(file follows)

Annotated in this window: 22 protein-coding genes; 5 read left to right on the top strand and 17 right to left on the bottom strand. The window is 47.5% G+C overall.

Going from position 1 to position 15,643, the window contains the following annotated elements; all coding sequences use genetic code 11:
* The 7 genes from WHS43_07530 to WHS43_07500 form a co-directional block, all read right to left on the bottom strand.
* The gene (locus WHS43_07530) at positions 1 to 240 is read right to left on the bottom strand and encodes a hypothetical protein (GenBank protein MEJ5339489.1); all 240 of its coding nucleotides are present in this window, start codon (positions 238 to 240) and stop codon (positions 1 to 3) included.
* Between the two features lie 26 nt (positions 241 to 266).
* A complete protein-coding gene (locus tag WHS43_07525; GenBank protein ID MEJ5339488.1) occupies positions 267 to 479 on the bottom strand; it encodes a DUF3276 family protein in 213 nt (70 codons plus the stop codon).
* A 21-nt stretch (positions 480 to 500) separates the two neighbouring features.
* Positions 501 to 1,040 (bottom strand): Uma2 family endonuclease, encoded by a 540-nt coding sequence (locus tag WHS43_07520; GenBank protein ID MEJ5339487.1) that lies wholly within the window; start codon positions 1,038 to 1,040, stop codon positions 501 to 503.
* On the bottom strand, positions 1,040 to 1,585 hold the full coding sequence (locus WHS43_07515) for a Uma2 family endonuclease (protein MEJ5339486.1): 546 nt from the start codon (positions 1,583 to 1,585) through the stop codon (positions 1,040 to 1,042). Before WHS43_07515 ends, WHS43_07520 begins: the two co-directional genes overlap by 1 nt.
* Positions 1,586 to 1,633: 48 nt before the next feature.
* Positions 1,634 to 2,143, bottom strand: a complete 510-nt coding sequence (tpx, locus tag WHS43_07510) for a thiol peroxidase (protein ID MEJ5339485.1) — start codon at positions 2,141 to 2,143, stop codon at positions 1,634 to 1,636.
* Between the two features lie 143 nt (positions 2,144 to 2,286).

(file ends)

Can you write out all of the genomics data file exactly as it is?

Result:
Annotated in this window: 22 protein-coding genes; 5 read left to right on the top strand and 17 right to left on the bottom strand. The window is 47.5% G+C overall.

Going from position 1 to position 15,643, the window contains the following annotated elements; all coding sequences use genetic code 11:
* The 7 genes from WHS43_07530 to WHS43_07500 form a co-directional block, all read right to left on the bottom strand.
* The gene (locus WHS43_07530) at positions 1 to 240 is read right to left on the bottom strand and encodes a hypothetical protein (GenBank protein MEJ5339489.1); all 240 of its coding nucleotides are present in this window, start codon (positions 238 to 240) and stop codon (positions 1 to 3) included.
* Between the two features lie 26 nt (positions 241 to 266).
* A complete protein-coding gene (locus tag WHS43_07525; GenBank protein ID MEJ5339488.1) occupies positions 267 to 479 on the bottom strand; it encodes a DUF3276 family protein in 213 nt (70 codons plus the stop codon).
* A 21-nt stretch (positions 480 to 500) separates the two neighbouring features.
* Positions 501 to 1,040 (bottom strand): Uma2 family endonuclease, encoded by a 540-nt coding sequence (locus tag WHS43_07520; GenBank protein ID MEJ5339487.1) that lies wholly within the window; start codon positions 1,038 to 1,040, stop codon positions 501 to 503.
* On the bottom strand, positions 1,040 to 1,585 hold the full coding sequence (locus WHS43_07515) for a Uma2 family endonuclease (protein MEJ5339486.1): 546 nt from the start codon (positions 1,583 to 1,585) through the stop codon (positions 1,040 to 1,042). Before WHS43_07515 ends, WHS43_07520 begins: the two co-directional genes overlap by 1 nt.
* Positions 1,586 to 1,633: 48 nt before the next feature.
* Positions 1,634 to 2,143, bottom strand: a complete 510-nt coding sequence (tpx, locus tag WHS43_07510) for a thiol peroxidase (protein ID MEJ5339485.1) — start codon at positions 2,141 to 2,143, stop codon at positions 1,634 to 1,636.
* Between the two features lie 143 nt (positions 2,144 to 2,286).